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Ron Ness

The oil and natural gas industry in North Dakota accounted for more than $40 billion in gross business volume, nearly 60,000 jobs, and over $3.8 billion in state and local tax revenues according to one of two recent studies that highlight the industry’s impact on North Dakota’s economy.

North Dakota has grown to become the second largest oil producing state in the U.S. This growth has changed the trajectory of our state’s economy and led to unprecedented population growth and economic opportunity for the people of our state.

North Dakota State University researchers, Dean Bangsund and Nancy Hodur, studied the economic contribution of oil and gas exploration, extraction, transportation, processing, and capital investments in 2019, the most recent data available. Their findings show North Dakota’s oil and gas industry directly employed nearly 24,000 people, while economic activity from the indirect and induced effects of the industry supported an additional 17,000 and 18,000 jobs, respectively, for a total of 59,100 jobs attributed to the industry. Employment payrolls, which includes wages, salaries, and employee benefits, was estimated at $4.5 billion. Total gross business volume, which includes direct sales in the oil and gas industry and business generated from indirect and induced economic activity throughout North Dakota, was estimated at $40.2 billion.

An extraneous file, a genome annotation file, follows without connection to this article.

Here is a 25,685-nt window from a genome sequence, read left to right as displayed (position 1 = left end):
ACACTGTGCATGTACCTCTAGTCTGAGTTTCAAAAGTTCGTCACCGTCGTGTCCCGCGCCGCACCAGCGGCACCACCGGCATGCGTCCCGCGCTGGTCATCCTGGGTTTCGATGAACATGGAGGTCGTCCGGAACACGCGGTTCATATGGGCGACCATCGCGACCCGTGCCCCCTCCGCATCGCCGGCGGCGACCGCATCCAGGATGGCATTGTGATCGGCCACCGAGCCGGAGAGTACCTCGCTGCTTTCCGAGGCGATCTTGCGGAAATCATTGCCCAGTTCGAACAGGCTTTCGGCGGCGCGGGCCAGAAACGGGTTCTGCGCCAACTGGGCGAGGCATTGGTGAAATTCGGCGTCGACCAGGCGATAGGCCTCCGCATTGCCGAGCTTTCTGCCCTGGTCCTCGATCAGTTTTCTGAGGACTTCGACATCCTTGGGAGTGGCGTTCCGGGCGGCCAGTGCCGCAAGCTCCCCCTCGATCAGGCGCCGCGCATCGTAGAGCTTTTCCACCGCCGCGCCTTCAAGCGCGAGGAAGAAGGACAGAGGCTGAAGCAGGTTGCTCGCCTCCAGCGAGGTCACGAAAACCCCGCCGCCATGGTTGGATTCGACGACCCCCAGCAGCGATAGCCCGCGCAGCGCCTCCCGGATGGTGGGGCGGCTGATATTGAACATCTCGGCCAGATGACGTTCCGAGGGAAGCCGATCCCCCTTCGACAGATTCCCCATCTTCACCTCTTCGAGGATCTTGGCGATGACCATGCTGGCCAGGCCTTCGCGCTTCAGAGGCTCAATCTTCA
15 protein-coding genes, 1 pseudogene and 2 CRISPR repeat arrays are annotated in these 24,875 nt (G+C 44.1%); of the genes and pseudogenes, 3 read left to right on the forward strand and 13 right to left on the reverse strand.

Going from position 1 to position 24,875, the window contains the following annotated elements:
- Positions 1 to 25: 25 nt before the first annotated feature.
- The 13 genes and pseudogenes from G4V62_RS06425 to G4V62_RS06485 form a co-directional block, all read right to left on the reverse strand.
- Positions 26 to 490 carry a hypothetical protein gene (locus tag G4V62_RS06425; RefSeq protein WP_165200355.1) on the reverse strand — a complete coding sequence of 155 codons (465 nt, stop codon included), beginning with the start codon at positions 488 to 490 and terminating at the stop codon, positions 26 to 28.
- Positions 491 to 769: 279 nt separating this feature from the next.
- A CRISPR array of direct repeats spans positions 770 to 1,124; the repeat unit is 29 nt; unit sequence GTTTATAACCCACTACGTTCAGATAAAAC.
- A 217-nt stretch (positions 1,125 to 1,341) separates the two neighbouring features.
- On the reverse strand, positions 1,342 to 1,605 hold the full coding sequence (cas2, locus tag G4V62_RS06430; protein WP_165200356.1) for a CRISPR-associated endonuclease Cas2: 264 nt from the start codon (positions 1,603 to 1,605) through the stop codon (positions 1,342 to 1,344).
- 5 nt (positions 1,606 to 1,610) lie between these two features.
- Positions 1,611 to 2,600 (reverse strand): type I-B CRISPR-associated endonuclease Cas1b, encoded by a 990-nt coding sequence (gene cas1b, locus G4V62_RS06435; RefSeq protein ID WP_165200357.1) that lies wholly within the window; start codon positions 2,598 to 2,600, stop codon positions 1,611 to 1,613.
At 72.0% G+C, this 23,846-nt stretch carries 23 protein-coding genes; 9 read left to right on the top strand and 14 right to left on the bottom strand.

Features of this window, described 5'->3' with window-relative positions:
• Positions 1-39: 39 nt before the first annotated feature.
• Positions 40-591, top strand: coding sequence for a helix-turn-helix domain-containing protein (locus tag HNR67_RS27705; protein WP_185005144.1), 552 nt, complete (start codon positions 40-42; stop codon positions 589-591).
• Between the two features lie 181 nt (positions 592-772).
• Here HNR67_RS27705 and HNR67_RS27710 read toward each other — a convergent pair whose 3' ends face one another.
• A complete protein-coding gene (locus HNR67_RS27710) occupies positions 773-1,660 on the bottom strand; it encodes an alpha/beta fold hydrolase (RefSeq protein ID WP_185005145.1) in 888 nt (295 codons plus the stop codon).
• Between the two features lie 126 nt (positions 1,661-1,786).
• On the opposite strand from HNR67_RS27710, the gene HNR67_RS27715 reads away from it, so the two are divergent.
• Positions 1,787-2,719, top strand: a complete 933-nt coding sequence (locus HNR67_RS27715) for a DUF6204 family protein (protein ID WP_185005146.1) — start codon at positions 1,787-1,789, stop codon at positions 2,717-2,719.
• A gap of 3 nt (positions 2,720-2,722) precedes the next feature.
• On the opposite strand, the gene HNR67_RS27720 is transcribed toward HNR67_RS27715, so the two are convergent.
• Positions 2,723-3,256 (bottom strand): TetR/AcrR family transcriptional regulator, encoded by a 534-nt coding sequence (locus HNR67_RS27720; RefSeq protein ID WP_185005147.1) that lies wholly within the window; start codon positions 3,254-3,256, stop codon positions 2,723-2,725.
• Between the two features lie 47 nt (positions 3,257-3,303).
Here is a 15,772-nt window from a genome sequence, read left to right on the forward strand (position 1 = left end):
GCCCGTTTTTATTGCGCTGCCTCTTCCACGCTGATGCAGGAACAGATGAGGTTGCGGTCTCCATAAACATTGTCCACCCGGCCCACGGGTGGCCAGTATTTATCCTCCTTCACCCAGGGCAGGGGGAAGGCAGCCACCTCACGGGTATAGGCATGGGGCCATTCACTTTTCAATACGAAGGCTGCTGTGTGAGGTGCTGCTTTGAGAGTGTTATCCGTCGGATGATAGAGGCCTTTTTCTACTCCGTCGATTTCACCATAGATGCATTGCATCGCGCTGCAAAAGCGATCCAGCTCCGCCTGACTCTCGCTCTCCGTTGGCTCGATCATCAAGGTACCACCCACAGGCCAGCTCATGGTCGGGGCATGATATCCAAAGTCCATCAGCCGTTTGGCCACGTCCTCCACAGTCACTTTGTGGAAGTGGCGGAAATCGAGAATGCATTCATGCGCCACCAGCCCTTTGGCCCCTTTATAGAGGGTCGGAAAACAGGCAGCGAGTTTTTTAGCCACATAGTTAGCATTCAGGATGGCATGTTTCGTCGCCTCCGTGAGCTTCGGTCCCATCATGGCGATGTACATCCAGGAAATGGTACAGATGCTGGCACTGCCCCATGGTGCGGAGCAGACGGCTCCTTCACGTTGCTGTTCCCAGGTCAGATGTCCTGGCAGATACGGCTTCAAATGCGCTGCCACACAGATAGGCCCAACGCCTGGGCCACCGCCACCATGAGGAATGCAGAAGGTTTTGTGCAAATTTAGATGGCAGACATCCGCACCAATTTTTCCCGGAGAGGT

While the COVID-19 pandemic made 2020 a challenging year, the good news is that the oil and gas industry has become much more efficient in exploration and production and is expected to rebound quickly as it did from the last downturn. “What we've learned over the last decade is that the North Dakota oil and natural gas industry is incredibly resilient,” said Bangsund, research scientist in agribusiness and applied economics at NDSU. “Regardless of market conditions, it continues to be a major force in our state's economy.”

Another recent study, conducted by AE2S for the Western Dakota Energy Association and the North Dakota Petroleum Council, shows the economic impact of the oil and natural gas industry extends well beyond the oil fields. “People who live in North Dakota know we produce a lot of oil—more than 5 billion barrels since the first well began pumping in 1951,” said Geoff Simon, Executive Director of the Western Dakota Energy Association. “But most people probably don’t know the tax revenue it generates has delivered tremendous benefits to every corner of the state.”

From fiscal years 2008 to 2020, state tax revenues from the oil and natural gas industry in North Dakota totaled nearly $22 billion. From those revenues, the state distributed $8.2 billion for local communities and infrastructure, nearly $1.6 billion for K-12 education, over $1.2 billion for water and flood control projects, $879 million for local transportation projects, $440 million for property tax relief and $29 million for outdoor heritage projects across the state.

“From the $8 billion Legacy Fund to K-12 education and infrastructure funding, the industry’s impact will be felt across North Dakota for generations to come,” said Brent Bogar, senior consultant for engineering and consulting firm AE2S, who led the WDEA/NDPC study.

While the industry has been a significant factor in North Dakota’s economy, state leaders caution that its future success cannot be taken for granted. “These studies underscore the critical importance of the oil and gas industry to our state’s budget, economy and communities, as well as the need for state and federal policies that encourage responsible development of our abundant mineral resources,” Lt. Gov. Brent Sanford said.

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